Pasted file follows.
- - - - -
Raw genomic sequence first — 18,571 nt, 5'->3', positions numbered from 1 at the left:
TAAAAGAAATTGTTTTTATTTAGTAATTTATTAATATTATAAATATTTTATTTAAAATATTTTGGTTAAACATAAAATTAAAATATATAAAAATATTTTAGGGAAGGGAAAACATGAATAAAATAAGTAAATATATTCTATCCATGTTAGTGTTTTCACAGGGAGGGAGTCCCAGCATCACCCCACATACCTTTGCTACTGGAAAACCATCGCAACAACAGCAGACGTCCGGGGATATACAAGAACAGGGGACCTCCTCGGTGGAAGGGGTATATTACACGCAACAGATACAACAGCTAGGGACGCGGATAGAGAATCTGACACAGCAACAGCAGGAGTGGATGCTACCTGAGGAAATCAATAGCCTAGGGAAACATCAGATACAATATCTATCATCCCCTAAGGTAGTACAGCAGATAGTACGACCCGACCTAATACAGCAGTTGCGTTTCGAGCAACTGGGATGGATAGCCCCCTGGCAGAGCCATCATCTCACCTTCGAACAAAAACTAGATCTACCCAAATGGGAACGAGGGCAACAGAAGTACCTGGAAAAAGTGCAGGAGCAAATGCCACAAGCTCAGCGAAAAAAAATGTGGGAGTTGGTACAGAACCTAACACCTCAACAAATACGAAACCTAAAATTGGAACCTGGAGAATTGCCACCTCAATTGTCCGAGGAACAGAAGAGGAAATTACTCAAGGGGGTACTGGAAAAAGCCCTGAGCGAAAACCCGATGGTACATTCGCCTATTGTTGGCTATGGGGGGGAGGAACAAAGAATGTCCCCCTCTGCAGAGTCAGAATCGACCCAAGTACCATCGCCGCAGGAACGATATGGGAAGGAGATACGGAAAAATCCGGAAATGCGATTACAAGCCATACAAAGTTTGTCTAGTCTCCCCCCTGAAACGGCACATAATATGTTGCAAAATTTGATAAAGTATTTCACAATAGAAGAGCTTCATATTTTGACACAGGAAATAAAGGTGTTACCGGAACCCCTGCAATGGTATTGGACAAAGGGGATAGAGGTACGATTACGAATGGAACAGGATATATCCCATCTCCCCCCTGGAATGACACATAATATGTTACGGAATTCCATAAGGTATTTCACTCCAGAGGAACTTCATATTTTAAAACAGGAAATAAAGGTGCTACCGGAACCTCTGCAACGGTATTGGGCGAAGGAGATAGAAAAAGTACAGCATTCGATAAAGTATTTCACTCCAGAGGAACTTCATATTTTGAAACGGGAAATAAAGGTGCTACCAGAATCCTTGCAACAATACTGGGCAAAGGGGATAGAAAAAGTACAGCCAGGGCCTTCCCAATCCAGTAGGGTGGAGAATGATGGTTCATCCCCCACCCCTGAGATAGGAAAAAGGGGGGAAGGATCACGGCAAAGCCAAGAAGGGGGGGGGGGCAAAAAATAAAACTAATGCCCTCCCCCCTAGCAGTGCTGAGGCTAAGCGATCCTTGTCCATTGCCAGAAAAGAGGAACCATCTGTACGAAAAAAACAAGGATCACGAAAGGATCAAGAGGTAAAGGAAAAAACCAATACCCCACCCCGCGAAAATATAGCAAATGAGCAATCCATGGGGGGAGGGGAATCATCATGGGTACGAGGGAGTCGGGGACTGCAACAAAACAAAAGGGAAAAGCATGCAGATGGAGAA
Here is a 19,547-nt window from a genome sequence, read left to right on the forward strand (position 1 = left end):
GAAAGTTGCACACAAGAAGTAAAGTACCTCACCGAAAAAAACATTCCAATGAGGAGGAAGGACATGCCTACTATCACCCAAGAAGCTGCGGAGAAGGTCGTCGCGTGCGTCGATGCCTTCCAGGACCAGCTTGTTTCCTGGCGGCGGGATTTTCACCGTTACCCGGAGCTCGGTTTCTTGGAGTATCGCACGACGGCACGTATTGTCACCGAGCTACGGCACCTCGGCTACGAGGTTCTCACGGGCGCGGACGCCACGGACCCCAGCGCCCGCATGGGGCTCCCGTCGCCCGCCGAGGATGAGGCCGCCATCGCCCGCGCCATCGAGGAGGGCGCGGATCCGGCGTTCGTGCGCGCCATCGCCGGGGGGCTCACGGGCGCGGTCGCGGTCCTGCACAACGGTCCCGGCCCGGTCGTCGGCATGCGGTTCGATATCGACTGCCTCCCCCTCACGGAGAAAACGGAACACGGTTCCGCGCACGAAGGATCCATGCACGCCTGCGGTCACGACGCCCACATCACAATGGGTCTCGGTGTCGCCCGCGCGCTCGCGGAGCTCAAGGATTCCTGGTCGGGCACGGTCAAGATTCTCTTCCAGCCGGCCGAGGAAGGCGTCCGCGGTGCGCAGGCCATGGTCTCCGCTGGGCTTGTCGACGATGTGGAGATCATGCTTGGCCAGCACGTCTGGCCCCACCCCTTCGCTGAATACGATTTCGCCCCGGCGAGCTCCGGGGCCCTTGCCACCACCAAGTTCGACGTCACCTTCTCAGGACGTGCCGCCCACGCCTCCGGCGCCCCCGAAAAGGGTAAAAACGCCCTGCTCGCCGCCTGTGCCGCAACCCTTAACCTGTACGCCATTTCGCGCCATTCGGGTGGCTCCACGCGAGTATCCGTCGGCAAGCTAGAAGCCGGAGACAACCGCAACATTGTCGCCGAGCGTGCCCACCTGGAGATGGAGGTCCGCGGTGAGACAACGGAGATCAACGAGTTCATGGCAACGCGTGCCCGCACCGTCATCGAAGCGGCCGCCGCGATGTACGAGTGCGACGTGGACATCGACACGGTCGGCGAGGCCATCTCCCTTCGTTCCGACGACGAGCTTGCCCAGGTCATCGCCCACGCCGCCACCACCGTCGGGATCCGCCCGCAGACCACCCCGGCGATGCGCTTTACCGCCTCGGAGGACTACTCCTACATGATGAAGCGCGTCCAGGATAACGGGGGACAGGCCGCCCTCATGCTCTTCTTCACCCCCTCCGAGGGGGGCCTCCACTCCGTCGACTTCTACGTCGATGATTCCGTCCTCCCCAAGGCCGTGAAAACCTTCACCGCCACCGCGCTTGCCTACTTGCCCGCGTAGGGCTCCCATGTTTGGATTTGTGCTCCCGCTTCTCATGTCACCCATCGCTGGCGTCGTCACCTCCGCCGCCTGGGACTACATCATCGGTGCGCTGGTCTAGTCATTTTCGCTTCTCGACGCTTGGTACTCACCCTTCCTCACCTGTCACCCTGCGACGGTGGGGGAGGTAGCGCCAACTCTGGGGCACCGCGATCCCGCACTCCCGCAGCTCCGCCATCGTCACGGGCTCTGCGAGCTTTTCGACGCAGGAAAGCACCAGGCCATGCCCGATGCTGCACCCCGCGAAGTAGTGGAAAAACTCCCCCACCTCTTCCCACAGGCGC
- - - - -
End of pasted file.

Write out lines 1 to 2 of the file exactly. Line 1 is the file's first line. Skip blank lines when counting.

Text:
Raw genomic sequence first — 18,571 nt, 5'->3', positions numbered from 1 at the left:
TAAAAGAAATTGTTTTTATTTAGTAATTTATTAATATTATAAATATTTTATTTAAAATATTTTGGTTAAACATAAAATTAAAATATATAAAAATATTTTAGGGAAGGGAAAACATGAATAAAATAAGTAAATATATTCTATCCATGTTAGTGTTTTCACAGGGAGGGAGTCCCAGCATCACCCCACATACCTTTGCTACTGGAAAACCATCGCAACAACAGCAGACGTCCGGGGATATACAAGAACAGGGGACCTCCTCGGTGGAAGGGGTATATTACACGCAACAGATACAACAGCTAGGGACGCGGATAGAGAATCTGACACAGCAACAGCAGGAGTGGATGCTACCTGAGGAAATCAATAGCCTAGGGAAACATCAGATACAATATCTATCATCCCCTAAGGTAGTACAGCAGATAGTACGACCCGACCTAATACAGCAGTTGCGTTTCGAGCAACTGGGATGGATAGCCCCCTGGCAGAGCCATCATCTCACCTTCGAACAAAAACTAGATCTACCCAAATGGGAACGAGGGCAACAGAAGTACCTGGAAAAAGTGCAGGAGCAAATGCCACAAGCTCAGCGAAAAAAAATGTGGGAGTTGGTACAGAACCTAACACCTCAACAAATACGAAACCTAAAATTGGAACCTGGAGAATTGCCACCTCAATTGTCCGAGGAACAGAAGAGGAAATTACTCAAGGGGGTACTGGAAAAAGCCCTGAGCGAAAACCCGATGGTACATTCGCCTATTGTTGGCTATGGGGGGGAGGAACAAAGAATGTCCCCCTCTGCAGAGTCAGAATCGACCCAAGTACCATCGCCGCAGGAACGATATGGGAAGGAGATACGGAAAAATCCGGAAATGCGATTACAAGCCATACAAAGTTTGTCTAGTCTCCCCCCTGAAACGGCACATAATATGTTGCAAAATTTGATAAAGTATTTCACAATAGAAGAGCTTCATATTTTGACACAGGAAATAAAGGTGTTACCGGAACCCCTGCAATGGTATTGGACAAAGGGGATAGAGGTACGATTACGAATGGAACAGGATATATCCCATCTCCCCCCTGGAATGACACATAATATGTTACGGAATTCCATAAGGTATTTCACTCCAGAGGAACTTCATATTTTAAAACAGGAAATAAAGGTGCTACCGGAACCTCTGCAACGGTATTGGGCGAAGGAGATAGAAAAAGTACAGCATTCGATAAAGTATTTCACTCCAGAGGAACTTCATATTTTGAAACGGGAAATAAAGGTGCTACCAGAATCCTTGCAACAATACTGGGCAAAGGGGATAGAAAAAGTACAGCCAGGGCCTTCCCAATCCAGTAGGGTGGAGAATGATGGTTCATCCCCCACCCCTGAGATAGGAAAAAGGGGGGAAGGATCACGGCAAAGCCAAGAAGGGGGGGGGGGCAAAAAATAAAACTAATGCCCTCCCCCCTAGCAGTGCTGAGGCTAAGCGATCCTTGTCCATTGCCAGAAAAGAGGAACCATCTGTACGAAAAAAACAAGGATCACGAAAGGATCAAGAGGTAAAGGAAAAAACCAATACCCCACCCCGCGAAAATATAGCAAATGAGCAATCCATGGGGGGAGGGGAATCATCATGGGTACGAGGGAGTCGGGGACTGCAACAAAACAAAAGGGAAAAGCATGCAGATGGAGAA